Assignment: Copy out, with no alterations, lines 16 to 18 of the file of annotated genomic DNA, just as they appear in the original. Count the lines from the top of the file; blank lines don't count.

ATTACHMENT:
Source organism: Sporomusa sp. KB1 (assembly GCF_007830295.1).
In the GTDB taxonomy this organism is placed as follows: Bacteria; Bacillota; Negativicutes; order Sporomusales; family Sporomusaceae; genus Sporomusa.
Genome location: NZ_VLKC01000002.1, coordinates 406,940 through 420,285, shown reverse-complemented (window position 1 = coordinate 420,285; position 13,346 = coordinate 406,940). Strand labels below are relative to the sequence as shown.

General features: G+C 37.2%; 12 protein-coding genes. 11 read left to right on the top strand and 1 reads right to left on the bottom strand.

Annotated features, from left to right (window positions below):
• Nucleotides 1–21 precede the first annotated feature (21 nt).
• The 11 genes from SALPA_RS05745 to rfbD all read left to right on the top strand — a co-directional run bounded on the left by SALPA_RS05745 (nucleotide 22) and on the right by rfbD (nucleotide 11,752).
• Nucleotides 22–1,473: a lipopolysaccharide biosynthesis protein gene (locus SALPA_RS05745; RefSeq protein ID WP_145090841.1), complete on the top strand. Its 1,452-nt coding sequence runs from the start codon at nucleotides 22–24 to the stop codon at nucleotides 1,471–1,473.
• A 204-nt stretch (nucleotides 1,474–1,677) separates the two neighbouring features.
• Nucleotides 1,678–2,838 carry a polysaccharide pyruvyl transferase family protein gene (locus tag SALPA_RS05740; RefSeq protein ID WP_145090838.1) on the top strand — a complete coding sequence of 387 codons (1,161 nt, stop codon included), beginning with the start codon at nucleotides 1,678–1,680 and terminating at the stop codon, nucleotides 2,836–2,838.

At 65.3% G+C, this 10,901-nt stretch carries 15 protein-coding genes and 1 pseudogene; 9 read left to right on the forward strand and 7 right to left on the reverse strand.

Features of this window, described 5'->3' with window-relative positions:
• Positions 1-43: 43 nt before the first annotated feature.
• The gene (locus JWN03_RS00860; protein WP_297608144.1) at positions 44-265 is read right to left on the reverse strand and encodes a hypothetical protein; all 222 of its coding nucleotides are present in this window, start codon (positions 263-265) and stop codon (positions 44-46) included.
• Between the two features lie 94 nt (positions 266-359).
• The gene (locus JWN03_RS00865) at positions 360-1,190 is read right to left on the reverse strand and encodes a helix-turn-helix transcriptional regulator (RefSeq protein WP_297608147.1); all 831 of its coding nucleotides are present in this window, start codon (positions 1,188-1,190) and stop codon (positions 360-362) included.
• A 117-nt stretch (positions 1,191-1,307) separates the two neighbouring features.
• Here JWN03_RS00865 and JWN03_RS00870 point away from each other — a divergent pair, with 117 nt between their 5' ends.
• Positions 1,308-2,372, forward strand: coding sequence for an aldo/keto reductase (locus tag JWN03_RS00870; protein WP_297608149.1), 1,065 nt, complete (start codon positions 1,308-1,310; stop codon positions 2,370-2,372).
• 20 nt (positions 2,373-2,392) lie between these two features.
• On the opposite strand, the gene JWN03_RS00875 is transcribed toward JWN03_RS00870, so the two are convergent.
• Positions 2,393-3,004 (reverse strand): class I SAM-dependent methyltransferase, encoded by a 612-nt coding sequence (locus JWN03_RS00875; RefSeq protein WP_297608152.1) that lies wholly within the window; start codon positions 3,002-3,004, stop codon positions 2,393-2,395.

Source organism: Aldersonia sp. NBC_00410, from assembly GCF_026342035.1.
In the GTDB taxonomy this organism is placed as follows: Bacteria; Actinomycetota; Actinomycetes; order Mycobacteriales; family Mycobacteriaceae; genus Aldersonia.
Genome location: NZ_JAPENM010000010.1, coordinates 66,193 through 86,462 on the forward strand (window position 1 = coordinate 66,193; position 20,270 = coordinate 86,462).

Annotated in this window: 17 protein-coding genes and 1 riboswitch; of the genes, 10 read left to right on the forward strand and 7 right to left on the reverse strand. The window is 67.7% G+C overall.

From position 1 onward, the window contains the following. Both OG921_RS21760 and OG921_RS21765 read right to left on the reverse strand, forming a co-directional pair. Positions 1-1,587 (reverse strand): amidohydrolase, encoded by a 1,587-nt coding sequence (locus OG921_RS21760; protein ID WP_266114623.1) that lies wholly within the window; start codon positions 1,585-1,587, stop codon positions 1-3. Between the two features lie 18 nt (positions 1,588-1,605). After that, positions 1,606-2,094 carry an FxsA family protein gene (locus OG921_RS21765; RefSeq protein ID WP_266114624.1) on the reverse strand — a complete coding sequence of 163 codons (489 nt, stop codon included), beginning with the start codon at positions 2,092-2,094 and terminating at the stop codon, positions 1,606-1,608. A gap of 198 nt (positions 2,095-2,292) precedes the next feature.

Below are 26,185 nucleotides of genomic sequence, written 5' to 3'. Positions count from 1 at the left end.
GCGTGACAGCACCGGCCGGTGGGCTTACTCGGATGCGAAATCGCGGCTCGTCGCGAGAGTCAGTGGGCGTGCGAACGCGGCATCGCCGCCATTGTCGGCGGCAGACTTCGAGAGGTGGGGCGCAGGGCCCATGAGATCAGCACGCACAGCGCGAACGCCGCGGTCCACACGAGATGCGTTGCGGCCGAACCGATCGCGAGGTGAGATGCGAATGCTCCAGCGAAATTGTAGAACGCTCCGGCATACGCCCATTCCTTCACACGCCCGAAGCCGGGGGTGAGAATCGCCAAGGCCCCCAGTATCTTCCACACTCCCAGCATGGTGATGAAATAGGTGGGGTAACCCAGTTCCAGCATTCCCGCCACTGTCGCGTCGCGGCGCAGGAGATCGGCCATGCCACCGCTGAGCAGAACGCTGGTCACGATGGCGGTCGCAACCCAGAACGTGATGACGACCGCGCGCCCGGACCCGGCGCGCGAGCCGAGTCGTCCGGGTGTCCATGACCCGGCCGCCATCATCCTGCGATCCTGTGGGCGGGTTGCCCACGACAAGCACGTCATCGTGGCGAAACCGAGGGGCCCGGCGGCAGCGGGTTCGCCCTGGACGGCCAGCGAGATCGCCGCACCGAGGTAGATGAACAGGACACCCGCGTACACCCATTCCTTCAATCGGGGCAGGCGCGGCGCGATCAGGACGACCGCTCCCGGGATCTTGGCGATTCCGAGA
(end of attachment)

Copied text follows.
• The gene (locus JWN03_RS00865) at positions 360-1,190 is read right to left on the reverse strand and encodes a helix-turn-helix transcriptional regulator (RefSeq protein WP_297608147.1); all 831 of its coding nucleotides are present in this window, start codon (positions 1,188-1,190) and stop codon (positions 360-362) included.
• A 117-nt stretch (positions 1,191-1,307) separates the two neighbouring features.
• Here JWN03_RS00865 and JWN03_RS00870 point away from each other — a divergent pair, with 117 nt between their 5' ends.